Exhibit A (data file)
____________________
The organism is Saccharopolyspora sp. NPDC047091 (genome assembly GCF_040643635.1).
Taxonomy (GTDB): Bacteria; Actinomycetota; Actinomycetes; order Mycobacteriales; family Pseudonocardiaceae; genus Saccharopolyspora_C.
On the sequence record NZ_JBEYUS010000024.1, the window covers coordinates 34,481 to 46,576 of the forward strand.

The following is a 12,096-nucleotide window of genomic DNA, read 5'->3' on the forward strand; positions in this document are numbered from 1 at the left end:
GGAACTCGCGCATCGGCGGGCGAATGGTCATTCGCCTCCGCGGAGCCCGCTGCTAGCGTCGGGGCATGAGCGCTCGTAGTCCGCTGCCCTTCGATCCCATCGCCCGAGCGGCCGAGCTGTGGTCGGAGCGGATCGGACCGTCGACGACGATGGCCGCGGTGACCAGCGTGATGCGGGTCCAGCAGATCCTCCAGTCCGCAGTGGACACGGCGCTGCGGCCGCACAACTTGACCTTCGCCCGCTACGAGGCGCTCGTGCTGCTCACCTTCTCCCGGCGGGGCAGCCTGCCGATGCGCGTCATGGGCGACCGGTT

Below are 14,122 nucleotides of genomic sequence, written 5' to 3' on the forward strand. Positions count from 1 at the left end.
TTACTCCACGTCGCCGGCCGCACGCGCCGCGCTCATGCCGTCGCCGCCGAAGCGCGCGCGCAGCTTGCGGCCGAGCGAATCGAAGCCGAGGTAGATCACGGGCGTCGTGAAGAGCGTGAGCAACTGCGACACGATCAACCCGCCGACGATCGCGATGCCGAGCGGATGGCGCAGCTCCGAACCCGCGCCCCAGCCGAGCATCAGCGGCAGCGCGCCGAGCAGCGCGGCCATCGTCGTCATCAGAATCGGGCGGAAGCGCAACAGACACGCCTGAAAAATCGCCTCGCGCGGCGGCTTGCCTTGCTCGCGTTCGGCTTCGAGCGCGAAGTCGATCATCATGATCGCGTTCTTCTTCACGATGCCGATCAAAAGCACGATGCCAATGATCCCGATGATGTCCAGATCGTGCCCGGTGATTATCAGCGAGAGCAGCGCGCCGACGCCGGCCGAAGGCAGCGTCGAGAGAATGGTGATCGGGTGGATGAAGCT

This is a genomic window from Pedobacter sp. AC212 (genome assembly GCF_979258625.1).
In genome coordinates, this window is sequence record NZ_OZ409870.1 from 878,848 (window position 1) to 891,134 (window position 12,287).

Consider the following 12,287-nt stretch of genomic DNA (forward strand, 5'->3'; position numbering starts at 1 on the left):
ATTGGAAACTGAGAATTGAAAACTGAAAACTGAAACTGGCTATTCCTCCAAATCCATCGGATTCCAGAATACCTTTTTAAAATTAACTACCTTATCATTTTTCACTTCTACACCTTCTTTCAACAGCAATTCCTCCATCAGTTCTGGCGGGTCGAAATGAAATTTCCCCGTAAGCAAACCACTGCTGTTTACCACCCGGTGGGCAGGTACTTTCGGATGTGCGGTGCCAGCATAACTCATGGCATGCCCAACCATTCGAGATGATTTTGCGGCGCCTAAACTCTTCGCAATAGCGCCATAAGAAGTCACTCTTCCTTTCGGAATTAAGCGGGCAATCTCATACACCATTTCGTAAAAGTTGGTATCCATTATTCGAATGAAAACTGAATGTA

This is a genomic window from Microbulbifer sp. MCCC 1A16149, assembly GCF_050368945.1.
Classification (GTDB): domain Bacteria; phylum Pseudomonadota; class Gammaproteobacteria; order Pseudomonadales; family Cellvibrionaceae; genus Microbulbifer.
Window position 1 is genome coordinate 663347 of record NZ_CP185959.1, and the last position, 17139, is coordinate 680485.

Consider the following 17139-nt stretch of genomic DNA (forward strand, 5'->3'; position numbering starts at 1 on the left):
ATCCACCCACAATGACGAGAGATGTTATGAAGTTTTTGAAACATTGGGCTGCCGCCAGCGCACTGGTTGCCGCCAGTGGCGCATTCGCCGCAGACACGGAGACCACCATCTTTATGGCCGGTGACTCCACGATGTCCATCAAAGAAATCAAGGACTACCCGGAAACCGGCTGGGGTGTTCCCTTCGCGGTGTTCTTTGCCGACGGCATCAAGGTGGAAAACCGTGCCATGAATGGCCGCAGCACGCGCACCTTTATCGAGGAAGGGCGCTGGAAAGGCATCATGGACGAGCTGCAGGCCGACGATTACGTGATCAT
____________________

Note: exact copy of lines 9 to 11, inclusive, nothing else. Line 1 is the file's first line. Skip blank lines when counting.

In genome coordinates, this window is sequence record NZ_OZ409870.1 from 878,848 (window position 1) to 891,134 (window position 12,287).

Consider the following 12,287-nt stretch of genomic DNA (forward strand, 5'->3'; position numbering starts at 1 on the left):
ATTGGAAACTGAGAATTGAAAACTGAAAACTGAAACTGGCTATTCCTCCAAATCCATCGGATTCCAGAATACCTTTTTAAAATTAACTACCTTATCATTTTTCACTTCTACACCTTCTTTCAACAGCAATTCCTCCATCAGTTCTGGCGGGTCGAAATGAAATTTCCCCGTAAGCAAACCACTGCTGTTTACCACCCGGTGGGCAGGTACTTTCGGATGTGCGGTGCCAGCATAACTCATGGCATGCCCAACCATTCGAGATGATTTTGCGGCGCCTAAACTCTTCGCAATAGCGCCATAAGAAGTCACTCTTCCTTTCGGAATTAAGCGGGCAATCTCATACACCATTTCGTAAAAGTTGGTATCCATTATTCGAATGAAAACTGAATGTA